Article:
Does the eradication of Helicobacter pylori prevent peptic ulcer bleeding in adults who are taking low-dose aspirin?
Adults 60 years or older who are taking low-dose aspirin and test positive for H. pylori have fewer peptic ulcer bleeds if the H. pylori is eradicated. This benefit is not evident after 2.5 years.
Randomized controlled trial (double-blinded)
Outpatient (primary care)
These investigators conducted this pragmatic trial in primary care settings in the United Kingdom. The participants were 60 years older, were taking no more than 325 mg aspirin daily, and had H. pylori based on urea breath testing. They were randomized to receive a 1-week H. pylori eradication regimen (lansoprazole 30 mg, clarithromycin 500 mg, and metronidazole 400 mg twice daily; n = 2677) or 1 week of matching placebo (n = 2675). After a median of 5 years of follow-up, 12.7% of the intervention patients and 14.5% of the control patients either died or withdrew from the study. After conducting some fancy statistical tests, the authors determined that during the first 2.5 years of follow-up, the eradication group had fewer definite or probable peptic ulcer bleeds than the control group (6 vs 17; 0.92 events per 1000 person-years vs 2.61 events per 1000 person-years). The authors report the number needed to treat as 238 patients (95% CI 184 - 1661). These differences largely evaporated beyond 2.5 years. Some messiness of the study comes from the declining use of aspirin over time and the 10% increased use of proton pump inhibitor medication in both groups (< 3% at baseline).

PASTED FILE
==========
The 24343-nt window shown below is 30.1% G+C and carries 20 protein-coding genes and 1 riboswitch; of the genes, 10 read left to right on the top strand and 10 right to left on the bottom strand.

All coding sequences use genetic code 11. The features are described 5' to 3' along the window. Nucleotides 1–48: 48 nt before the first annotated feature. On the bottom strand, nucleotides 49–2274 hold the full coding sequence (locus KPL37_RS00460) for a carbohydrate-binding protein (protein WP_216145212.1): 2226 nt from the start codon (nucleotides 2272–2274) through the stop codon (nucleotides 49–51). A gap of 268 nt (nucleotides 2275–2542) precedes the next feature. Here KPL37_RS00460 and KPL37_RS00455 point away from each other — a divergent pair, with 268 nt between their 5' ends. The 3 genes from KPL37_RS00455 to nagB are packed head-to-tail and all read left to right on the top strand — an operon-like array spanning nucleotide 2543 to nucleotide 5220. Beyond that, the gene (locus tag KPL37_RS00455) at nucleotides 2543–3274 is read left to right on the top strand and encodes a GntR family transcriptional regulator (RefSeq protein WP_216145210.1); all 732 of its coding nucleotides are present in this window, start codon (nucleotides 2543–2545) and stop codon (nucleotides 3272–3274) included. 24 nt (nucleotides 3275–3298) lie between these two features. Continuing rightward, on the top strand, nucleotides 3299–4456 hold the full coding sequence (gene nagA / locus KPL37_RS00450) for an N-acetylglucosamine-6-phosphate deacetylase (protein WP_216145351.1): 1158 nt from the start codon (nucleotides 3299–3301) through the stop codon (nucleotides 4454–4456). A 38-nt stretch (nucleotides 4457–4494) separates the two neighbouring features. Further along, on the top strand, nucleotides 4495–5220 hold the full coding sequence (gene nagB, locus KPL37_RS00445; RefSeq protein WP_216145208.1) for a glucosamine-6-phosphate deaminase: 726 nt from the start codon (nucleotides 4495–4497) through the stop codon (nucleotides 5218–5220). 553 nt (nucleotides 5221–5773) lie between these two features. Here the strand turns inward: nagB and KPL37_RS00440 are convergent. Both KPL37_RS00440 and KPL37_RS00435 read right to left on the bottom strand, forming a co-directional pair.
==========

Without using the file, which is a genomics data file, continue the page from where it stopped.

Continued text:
Henry C. Barry, MD, MS
Michigan State University
East Lansing, MI